Place a sugar cube in the glass and drop a few dashes of bitters and a small splash of Champagne on it. With a muddler, spoon, small tree branch, or whatever you have available, crush the sugar cube and swirl the glass around to coat the sides with the sugar grains and bitters. Drop in a couple of large ice cubes (the bigger the pieces the better, as you want the slowest diluting ice as possible), pour in the whiskey, top with Champagne, and add a dash or two of absinthe on top. Cut a swath of orange peel in the same manner as the lemon above, squeeze it over the drink, and drop it in.

Not too difficult, right? With these drinks in your arsenal you should have no problem entertaining your guests and earning their praise.

Happy New Year folks, and bring on the next decade!

Got a cocktail question? Hit me on twitter @paystyle, email me at payman(at)lifesacocktail(dot)com, or simply drop me a comment below!

Paystyle was born in Tehran and grew up in Los Angeles (aka Tehrangeles) before moving to Brooklyn with his wife and co-pilot Vanessa Bahmani who provides the stunning photography of Pay's concoctions. Return every Wednesday for his weekly Happy Hour column.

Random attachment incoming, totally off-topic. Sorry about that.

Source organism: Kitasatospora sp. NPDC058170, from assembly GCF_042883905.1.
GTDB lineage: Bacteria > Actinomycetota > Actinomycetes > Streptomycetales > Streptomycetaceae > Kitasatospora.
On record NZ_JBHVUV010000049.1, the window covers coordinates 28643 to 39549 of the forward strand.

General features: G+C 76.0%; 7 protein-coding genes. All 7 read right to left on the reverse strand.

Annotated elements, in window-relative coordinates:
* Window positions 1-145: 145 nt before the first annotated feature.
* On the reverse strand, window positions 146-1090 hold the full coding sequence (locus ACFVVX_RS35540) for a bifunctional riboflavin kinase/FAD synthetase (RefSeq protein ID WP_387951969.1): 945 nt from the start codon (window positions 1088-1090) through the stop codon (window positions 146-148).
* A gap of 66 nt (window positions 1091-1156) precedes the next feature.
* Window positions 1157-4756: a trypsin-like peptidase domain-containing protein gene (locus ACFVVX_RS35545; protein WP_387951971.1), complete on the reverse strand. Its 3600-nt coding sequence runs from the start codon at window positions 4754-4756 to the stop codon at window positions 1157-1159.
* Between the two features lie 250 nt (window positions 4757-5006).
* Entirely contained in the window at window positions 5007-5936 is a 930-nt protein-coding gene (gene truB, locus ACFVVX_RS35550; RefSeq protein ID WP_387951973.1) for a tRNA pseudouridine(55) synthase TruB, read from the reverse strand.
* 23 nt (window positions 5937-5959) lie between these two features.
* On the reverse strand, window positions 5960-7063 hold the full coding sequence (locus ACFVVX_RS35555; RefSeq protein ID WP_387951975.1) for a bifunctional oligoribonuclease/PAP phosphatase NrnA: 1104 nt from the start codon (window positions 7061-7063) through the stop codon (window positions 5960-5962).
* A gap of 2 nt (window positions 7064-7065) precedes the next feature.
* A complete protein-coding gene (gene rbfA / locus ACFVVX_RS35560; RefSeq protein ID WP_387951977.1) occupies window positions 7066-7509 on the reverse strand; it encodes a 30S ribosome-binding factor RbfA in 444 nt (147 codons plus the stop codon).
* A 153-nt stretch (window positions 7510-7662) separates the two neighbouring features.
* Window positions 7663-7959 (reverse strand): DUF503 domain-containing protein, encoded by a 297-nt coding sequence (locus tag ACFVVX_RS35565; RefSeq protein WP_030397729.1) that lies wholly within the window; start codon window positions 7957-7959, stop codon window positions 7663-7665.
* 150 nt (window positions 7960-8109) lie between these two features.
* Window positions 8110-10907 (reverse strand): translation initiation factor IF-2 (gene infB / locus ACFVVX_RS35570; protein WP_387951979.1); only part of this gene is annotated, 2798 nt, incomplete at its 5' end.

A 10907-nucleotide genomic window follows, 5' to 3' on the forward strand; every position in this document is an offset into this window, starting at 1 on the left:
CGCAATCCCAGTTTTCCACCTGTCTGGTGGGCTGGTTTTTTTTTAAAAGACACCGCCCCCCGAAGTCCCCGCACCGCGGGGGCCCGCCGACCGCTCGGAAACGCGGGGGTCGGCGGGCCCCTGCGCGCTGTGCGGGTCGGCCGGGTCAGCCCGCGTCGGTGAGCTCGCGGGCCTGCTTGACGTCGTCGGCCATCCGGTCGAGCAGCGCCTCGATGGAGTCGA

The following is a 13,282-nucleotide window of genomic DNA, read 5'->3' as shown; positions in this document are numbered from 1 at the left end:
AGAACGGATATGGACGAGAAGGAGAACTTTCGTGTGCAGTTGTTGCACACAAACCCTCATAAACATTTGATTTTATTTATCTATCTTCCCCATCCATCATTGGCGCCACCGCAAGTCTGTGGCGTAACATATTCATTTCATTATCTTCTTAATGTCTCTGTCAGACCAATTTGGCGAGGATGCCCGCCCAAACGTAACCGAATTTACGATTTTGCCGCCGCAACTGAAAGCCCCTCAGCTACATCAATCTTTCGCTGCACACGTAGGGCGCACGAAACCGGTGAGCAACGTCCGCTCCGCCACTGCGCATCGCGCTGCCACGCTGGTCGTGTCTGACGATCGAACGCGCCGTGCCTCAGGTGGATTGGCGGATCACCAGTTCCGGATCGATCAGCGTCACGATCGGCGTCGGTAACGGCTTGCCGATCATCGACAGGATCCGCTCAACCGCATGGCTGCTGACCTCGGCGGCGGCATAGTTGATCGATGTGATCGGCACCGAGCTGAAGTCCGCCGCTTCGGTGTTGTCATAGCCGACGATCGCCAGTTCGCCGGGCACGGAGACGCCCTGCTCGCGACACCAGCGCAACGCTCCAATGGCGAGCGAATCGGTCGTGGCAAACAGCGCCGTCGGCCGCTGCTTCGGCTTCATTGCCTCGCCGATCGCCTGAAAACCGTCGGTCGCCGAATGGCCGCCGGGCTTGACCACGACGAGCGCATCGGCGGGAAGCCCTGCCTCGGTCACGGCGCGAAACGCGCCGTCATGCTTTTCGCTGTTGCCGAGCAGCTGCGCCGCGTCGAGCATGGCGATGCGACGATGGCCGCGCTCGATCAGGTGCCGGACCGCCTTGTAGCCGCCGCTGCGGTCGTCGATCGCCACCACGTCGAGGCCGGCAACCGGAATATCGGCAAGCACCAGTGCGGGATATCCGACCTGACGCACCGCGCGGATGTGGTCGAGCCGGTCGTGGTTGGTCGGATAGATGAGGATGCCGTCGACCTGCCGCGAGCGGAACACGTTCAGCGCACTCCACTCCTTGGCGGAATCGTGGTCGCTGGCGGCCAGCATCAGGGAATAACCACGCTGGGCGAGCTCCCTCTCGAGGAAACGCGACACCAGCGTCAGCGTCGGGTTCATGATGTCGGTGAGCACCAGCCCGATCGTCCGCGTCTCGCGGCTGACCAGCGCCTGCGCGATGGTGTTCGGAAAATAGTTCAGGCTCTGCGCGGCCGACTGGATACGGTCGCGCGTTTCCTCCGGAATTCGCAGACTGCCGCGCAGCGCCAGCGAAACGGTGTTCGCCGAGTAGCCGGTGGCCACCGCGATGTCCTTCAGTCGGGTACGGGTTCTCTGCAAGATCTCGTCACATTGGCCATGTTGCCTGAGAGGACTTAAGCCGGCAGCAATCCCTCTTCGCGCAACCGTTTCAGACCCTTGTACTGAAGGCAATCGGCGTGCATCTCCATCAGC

Column: Happy Hour


  • It’s Interesting! I love your article. I will mention Cirque Club Uk for a wide range of amazing drinks.

    amyway on

  • Beautiful! Your post made me want to toast for 2010 all over again. Happy New Year to Umami Mart &

    Vanessa Bahmani on

  • I had something similar at a godforsaken bar in London's West End, but it was significantly less sexy than the drinks pictured.

    Happy Silvester.

    Technolustmaxx on

  • Kayoko-yes, you can buy absinthe at any liquor store that carries it. In fact since you're going to the St. George distillery you can pick up their absinthe, which is pretty good (and expensive).

    Regarding Champagne, I'm well aware of Champagne's designated appellation and referenced that in the piece, noting that Champagne can only come from France. Moreover, it can only come from the Champagne region of France, otherwise it must have a different designation.